As a vocational field with immediate career prospects, the study of alternative healthcare and therapy is increasingly attractive for overseas students; with study areas including holistic health, shiatsu, acupuncture, naturopathy and reflexology, there are a range of courses levels and options.
Wellpark College of Natural Therapies, in New Zealand is an established provider in this field. “The college is dedicated to integrated medicine,” says Clancy Simmonds, a model in which doctors, health professionals and natural therapists work together. Offering courses from diplomas to bachelor degrees, Wellpark combines research with traditional disciplines. “We recognise that the Western medical model is based on evidence-based medicine. While natural medicine has grown through generations of wisdom from many cultures, it must prove its efficacy. We pride ourselves in striving to do just that. We are a small institution with a real ‘family feel’ atmosphere and exceptional tutors highly regarded in their field,” she enthuses.
In Canada, the Academy of Classical Oriental Sciences (Acos) offers diplomas in Acupuncture and Reflexology, a four-year TCM (traditional Chinese medicine) Practitioner course and a five-year Doctor of Chinese Medicine. Regula Langenegger says, “Students graduate with a diploma and more than enough training and clinical hours to challenge licensing exams in Canada. All programmes have practical work experience components where students treat patients in a clinical setting.”
Langenegger says the advantages of study at Acos are three-fold. First is the pristine natural environment of Kootenay, BC. “If a student is going to study a medicine based on a reflection of nature, they will benefit from being immersed in nature while absorbing these concepts.” Size is another plus, with only around 50 students creating a tight community. The third element is language: “All students study Mandarin in their first year of the school, with a focus on Chinese language for the healing arts.”
Windsong School of Healing, Canada, offers the Certified Holistic Health & Shiatsu Practicioner diploma which, Lori-Ann Macleod says, consists of energy medicine, iridology and oriental bodywork. “All of these therapies are non-invasive and incorporate both the mind and body with breath and lifestyle.” The integrated nature of these practices is making them a popular study field, she adds. “Shiatsu, in particular, combines both western and eastern healing philosophies to harmonise the body with the mind and spirit through touch.”
Macleod continues, “We have a great deal of interest from international and Canadian students for our courses due to the fact they are based in actual work practice and meet the rising demand for education that readies the student for the workplace immediately after graduation.”
The Australian Institute for Holistic Medicine (AIHM) offers advanced diploma courses including Ayurveda [a traditional Hindu system of medicine], Naturopathy and Nutritional Medicine which, Dr Sarath Jayawardana says, are nationally recognised and industry endorsed. “The courses include both theoretical components and practical experience via our own clinic located on campus where students get opportunities to treat real clients.” He adds, “Our courses can be completed in two years by our fast-track study mode, therefore students can save some money in living expenses and get in to the workforce early.”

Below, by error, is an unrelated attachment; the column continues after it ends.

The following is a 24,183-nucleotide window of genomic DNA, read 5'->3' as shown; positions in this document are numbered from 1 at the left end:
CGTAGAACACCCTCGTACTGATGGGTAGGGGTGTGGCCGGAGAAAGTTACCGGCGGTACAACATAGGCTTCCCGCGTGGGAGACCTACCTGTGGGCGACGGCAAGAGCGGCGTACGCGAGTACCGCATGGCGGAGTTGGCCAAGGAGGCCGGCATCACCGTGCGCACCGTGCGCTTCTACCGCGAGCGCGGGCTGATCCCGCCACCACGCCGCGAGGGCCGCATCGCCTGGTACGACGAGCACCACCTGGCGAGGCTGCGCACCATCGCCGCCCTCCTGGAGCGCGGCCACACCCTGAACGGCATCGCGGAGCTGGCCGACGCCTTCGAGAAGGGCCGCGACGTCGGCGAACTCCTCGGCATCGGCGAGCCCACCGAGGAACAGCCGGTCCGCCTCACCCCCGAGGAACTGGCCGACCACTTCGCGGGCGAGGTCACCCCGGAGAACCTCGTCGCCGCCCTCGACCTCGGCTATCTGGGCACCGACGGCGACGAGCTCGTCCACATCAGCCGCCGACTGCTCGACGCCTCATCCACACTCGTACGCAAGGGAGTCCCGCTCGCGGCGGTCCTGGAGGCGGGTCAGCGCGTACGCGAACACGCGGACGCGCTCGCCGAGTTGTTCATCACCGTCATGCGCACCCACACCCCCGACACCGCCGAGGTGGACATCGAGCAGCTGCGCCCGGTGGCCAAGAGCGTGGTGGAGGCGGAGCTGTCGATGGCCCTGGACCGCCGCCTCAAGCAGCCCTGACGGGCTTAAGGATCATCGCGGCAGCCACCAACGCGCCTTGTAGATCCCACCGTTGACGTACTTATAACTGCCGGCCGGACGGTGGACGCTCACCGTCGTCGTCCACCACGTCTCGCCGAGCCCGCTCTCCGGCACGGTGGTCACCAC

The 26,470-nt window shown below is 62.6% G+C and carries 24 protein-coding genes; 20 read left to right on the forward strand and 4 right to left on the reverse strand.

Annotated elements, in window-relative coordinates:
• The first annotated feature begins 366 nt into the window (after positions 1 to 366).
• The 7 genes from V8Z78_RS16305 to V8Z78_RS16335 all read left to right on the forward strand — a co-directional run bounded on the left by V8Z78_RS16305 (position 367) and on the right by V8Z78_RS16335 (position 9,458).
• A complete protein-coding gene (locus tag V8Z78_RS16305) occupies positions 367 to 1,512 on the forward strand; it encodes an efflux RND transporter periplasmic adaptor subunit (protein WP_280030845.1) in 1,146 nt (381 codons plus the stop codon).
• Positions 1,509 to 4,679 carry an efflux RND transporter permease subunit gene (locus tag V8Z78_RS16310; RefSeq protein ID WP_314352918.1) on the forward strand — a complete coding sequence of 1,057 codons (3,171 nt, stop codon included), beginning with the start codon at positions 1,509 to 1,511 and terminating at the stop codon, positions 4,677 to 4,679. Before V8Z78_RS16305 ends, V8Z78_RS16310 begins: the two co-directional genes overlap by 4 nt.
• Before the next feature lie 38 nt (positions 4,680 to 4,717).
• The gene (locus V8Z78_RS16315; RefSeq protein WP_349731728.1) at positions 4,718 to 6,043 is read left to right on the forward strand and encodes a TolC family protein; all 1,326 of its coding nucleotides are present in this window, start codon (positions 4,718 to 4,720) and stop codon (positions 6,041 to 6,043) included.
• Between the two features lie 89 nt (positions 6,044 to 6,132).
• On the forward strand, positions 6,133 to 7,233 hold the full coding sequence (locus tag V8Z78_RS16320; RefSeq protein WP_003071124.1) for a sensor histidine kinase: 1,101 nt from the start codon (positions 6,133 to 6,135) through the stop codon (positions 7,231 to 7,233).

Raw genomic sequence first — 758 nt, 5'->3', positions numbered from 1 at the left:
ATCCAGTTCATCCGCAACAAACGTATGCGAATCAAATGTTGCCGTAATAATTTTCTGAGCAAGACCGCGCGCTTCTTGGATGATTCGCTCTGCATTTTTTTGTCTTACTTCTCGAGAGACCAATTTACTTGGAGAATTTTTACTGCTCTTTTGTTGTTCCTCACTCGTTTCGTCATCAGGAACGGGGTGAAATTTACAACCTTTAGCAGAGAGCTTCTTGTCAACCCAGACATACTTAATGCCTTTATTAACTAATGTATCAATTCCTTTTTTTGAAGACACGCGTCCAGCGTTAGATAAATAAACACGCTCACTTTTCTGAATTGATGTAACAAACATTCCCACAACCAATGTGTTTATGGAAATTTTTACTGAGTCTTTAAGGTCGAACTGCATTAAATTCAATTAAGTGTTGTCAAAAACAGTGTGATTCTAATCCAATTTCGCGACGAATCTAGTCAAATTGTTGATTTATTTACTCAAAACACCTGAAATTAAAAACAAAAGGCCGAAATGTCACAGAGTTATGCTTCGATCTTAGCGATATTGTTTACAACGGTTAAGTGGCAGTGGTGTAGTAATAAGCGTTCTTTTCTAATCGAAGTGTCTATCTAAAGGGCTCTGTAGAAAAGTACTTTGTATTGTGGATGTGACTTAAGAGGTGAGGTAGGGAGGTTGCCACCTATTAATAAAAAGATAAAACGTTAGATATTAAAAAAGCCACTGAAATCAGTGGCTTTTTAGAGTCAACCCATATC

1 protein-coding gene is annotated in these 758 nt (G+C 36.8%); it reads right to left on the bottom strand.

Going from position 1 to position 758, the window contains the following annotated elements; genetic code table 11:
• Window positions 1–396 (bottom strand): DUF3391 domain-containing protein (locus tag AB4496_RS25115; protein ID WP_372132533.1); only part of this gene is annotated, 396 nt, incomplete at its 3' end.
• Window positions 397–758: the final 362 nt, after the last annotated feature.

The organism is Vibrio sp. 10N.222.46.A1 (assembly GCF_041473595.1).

Working with real patients is a feature at Sussex Downs Vocational College, UK, which offers a Level 3 diploma in Complementary Therapies, covering remedial body massage, reflexology, Indian head massage and aromatherapy, says Catherine Tucker. “Learners on the diploma work closely with community groups to provide support in healthcare issues such as at St Wilfred’s Hospice. They also complete case studies on paying clients within the college treatment rooms.” Its sister college in Lewes provides a foundation degree. “This includes a clinical work placement, as well as researching the theoretical foundations of complementary healthcare.” She adds, “International students receive support from a dedicated international personal tutor and will benefit from language support and Ielts classes.”
In terms of markets, a strong presence of European and English-speaking students is noted. At Wellpark, Japan and Brazil are key markets, says Simmonds. Sussex Downs College also receives interest from Japan, Sweden, Greece and Cyprus, advises Tucker, and overseas agents are very much part of recruitment, as well as fairs, word-of-mouth and e-marketing. Word-of-mouth is successful for Wellpark College, with agents also used, says Simmonds, while the internet and agents are key tools for AIHM, relates Jayawardana. firstname.lastname@example.org
With the practical nature of alternative therapy courses and growing demand for such treatments, international students in this field are blessed with numerous career paths. Clancy Simmonds at Wellpark College, New Zealand, takes the example of their BA Naturopathy course, with students going on to be practitioners, corporate naturopaths, teachers, herbal product representatives and herb cultivators among other vocations. At Sussex Downs College in the UK, graduates are eligible to join a Department of Health register for qualified therapists, says Catherine Tucker. Graduates at the Australian Institute of Holistic Medicine become practitioners in numerous fields, says Dr Sarath Jayawardana, while credit articulation arrangements with Charles Sturt University provide a continuing study route. Some students from the Academy of Classical Oriental Sciences, Canada, pursue further research and study, says Regula Langenegger, but adds, “Most students take an entrepreneurial approach and set up their own clinic in their home country.”